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2008 OB Limited 2.5i, Portland OR USA
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Stepping back a bit and looking over what we now know:
(1) The hatch lock actuator motor is good.
(2) The wire harness at the flex boot is at best compromised from a previous repair that didn't replace the wires, and it now has exposed conductor on at least one wire.
(3) The wire harness is going to require some new wires patched in, and as long as it's all opened up to do that, there's no point in just going after specific wires - it's obviously best to replace all of them, and really just a little more effort.
(4) You'll be able to test it all once this wire patch is in, and before all the panels are put back. And you won't be putting it all back together until you're satisfied it all works OK.

Therefore, I really have to ask here: What's the reason for all of these complex diagnostic steps? Fer cryin' out load, just get in there and fix it! And then, if there's still issues once that's done, you can put your energy into diagnosing what exactly is going on, and we can lend assistance as best as we can.
 

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Discussion Starter · #9 ·
Therefore, I really have to ask here: What's the reason for all of these complex diagnostic steps?
Well, for starters, I hate poping the plastic trims off. It scares the crap out of me every time i do it. I've been lucky so far though and nothing has broken. I bought one of those plastic clip removers which I guess helps a lot too. Plus I don't want to replace something before identifying the problem and waste money on something I don't need.

However, I think you might be right. I already have a lot of the trims off, some wires have been damaged before, plus it sounds like the wiring through the boot is somehow the problem since the actuator is working.

I found this one which seems like a great walkthrough: legacygt.com/forums/showthread.php/walkthrough-replace-wagon-wire-harness-238160.html
I assume it should be generally similar on a 2008 Outback. Let me know if anyone thinks otherwise please, and if anyone knows of any additional great resources.

Also, my understanding is that the correct item for a 2008 Outback is: 81812AG03C. Is this correct?

Thanks again guys!
 

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2008 OB Limited 2.5i, Portland OR USA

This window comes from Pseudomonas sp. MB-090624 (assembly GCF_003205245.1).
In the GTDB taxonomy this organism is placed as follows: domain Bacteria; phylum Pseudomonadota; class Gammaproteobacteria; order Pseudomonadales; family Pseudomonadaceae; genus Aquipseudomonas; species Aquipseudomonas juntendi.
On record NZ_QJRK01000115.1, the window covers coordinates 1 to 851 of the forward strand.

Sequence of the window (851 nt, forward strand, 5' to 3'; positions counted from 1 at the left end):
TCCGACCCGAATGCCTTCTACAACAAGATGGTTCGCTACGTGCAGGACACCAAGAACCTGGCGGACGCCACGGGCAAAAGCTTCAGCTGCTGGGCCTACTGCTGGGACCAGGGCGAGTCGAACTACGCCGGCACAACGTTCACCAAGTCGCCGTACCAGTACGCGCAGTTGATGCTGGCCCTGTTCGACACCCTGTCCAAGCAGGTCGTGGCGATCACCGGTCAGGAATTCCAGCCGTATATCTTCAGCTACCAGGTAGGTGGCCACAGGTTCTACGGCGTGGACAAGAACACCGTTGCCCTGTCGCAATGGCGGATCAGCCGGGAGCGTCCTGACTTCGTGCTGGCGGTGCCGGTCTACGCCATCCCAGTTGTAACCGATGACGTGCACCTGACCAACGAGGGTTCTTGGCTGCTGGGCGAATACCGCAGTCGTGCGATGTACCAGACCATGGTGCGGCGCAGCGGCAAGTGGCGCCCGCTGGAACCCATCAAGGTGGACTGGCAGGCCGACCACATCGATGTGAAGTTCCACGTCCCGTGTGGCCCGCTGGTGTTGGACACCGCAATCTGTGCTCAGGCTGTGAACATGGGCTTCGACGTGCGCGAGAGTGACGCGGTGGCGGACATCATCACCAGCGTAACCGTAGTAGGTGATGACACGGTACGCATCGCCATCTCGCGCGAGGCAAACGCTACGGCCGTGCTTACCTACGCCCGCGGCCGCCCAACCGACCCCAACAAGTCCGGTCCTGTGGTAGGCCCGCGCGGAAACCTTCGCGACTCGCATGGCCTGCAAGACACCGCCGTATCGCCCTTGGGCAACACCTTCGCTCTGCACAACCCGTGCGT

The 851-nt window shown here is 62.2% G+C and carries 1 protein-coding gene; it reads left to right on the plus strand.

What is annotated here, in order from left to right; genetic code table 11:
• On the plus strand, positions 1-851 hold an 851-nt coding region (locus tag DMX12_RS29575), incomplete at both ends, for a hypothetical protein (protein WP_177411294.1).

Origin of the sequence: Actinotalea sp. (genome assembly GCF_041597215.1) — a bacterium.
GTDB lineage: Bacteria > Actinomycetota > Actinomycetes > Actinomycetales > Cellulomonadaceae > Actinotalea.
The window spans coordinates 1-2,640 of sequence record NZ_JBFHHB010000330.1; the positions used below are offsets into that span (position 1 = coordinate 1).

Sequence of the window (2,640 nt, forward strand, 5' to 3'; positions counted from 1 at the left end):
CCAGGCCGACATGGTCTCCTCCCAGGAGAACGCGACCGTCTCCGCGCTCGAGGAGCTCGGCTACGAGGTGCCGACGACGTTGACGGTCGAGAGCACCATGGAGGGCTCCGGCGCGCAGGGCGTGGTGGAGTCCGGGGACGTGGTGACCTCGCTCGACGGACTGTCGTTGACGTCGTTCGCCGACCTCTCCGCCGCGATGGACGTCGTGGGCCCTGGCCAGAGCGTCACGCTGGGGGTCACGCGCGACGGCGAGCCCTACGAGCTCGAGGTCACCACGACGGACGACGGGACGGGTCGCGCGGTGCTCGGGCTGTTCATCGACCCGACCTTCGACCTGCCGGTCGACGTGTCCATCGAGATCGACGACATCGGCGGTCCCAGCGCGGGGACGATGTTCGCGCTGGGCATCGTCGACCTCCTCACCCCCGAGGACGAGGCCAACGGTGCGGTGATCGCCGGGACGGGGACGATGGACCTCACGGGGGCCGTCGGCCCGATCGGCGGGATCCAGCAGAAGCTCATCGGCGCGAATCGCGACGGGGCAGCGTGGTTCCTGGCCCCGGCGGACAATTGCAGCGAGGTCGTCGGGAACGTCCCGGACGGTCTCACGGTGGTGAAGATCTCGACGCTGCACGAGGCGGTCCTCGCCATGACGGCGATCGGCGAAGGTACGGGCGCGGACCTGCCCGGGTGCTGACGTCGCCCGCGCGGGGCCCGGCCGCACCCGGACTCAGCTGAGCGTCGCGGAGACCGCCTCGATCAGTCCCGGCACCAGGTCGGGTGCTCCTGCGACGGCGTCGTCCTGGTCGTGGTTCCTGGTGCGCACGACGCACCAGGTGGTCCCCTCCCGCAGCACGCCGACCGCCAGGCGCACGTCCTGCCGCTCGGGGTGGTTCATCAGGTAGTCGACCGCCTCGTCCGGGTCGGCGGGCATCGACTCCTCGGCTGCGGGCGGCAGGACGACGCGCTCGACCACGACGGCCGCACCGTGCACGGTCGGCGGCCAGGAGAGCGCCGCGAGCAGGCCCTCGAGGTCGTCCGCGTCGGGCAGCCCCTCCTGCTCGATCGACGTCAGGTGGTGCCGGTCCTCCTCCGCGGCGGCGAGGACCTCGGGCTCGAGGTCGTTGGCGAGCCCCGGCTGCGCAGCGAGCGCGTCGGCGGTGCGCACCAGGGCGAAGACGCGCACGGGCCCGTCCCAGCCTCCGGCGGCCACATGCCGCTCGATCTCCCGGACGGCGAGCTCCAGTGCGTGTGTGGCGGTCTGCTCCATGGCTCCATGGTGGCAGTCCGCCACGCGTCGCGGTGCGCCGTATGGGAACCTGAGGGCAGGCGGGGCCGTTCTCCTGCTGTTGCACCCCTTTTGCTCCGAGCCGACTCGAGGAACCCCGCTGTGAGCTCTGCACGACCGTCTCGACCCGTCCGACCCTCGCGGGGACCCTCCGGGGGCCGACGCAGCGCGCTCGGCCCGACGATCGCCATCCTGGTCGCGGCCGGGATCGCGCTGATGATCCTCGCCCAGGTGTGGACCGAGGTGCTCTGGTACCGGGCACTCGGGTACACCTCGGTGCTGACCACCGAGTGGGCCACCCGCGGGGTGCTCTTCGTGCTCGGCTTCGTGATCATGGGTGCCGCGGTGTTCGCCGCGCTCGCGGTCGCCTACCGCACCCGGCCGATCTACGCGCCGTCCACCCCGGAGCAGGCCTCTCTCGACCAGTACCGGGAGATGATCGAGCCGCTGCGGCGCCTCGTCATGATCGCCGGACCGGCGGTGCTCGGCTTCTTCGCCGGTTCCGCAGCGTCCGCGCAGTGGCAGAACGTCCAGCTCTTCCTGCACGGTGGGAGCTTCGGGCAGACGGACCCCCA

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I found this one which seems like a great walkthrough: legacygt.com/forums/showthread.php/walkthrough-replace-wagon-wire-harness-238160.html
I assume it should be generally similar on a 2008 Outback.
Yes.

Also, my understanding is that the correct item for a 2008 Outback is: 81812AG03C. Is this correct?
Not sure, but note that the original wires used in these harnesses was not the correct type to take flexing, subjecting them to chronic failure. I may be wrong but I think there is a debate here about whether or not the replacements are any better than these originals. But another option is to repair the harness using proper high-flex 18 gauge wire and butt splices, such as this guy did here:

http://www.subaruoutback.org/forums.../12794-05-hatch-lock-problem.html#post1265465

Note you have to keep the splices out of the flex area, and also take care to stagger the splices so as not to cause a lump by doing all of the splices at one location on each side.
 

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Discussion Starter · #11 ·
I did it!!! I fixed it!

I ordered the part (81812AG03C Cord-back door) and replaced the entire harness. The feeling when I tried the lock after plugging back the battery and hearing it turning was amazing. No more crawling through the backseat to lock the car!

It wasn't as painful as I thought. I had removed a lot of the trim from accessing the actuator so the last pieces weren't too bad. Biggest issue was having large hands and getting them between the headliner and roof, and the side trim.

I checked the other cables inside the boot. It's bad. At least one was fully cut and four more were completely exposed. Incredible.

plain OM, johnre, and Logie_OBXT: you guys rock! Thanks for all the help and recommendations!